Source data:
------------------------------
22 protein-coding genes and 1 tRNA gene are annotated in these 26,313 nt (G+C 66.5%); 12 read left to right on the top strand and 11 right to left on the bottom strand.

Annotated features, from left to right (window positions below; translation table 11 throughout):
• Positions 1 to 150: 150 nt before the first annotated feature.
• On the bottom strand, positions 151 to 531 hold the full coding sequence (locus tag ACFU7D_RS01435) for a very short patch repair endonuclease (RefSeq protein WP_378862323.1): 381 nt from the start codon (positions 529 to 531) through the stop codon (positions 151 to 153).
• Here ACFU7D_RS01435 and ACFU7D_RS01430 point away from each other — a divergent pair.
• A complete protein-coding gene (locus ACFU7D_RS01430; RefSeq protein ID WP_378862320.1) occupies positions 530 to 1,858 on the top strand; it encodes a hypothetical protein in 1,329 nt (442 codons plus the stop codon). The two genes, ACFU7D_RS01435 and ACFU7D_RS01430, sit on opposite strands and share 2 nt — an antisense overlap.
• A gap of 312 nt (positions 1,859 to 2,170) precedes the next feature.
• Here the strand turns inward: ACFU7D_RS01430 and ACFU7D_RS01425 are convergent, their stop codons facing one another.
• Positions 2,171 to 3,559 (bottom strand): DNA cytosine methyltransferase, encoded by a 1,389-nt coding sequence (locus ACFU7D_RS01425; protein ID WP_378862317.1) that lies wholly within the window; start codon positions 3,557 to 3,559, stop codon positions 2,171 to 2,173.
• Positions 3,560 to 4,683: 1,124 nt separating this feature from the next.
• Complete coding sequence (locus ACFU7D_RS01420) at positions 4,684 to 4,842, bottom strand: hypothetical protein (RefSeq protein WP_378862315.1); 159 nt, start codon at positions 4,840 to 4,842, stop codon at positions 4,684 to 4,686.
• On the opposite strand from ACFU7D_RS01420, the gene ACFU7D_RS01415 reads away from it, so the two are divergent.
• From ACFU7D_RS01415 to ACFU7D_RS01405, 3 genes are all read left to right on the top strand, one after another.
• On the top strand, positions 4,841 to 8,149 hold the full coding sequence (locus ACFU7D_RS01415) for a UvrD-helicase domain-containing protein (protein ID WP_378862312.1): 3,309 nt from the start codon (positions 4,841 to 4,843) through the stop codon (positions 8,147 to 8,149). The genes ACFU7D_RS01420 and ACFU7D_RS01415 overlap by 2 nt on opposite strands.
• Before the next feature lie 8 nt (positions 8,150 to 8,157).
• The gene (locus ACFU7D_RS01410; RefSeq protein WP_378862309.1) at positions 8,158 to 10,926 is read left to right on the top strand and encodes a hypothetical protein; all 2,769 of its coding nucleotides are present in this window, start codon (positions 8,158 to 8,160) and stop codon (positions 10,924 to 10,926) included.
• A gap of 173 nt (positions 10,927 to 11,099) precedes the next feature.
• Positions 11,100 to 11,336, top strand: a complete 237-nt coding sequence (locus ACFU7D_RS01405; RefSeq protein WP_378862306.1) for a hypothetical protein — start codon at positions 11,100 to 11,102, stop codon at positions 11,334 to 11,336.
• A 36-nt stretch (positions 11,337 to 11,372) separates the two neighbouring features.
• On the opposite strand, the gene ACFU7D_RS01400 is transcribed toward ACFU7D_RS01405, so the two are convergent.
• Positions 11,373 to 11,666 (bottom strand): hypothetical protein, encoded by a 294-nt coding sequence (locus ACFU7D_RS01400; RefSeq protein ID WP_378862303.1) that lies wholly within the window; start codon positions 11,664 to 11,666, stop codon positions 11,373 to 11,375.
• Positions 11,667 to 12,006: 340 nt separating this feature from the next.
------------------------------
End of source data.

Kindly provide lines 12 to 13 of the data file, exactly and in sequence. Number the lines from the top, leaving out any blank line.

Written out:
• On the opposite strand from ACFU7D_RS01420, the gene ACFU7D_RS01415 reads away from it, so the two are divergent.
• From ACFU7D_RS01415 to ACFU7D_RS01405, 3 genes are all read left to right on the top strand, one after another.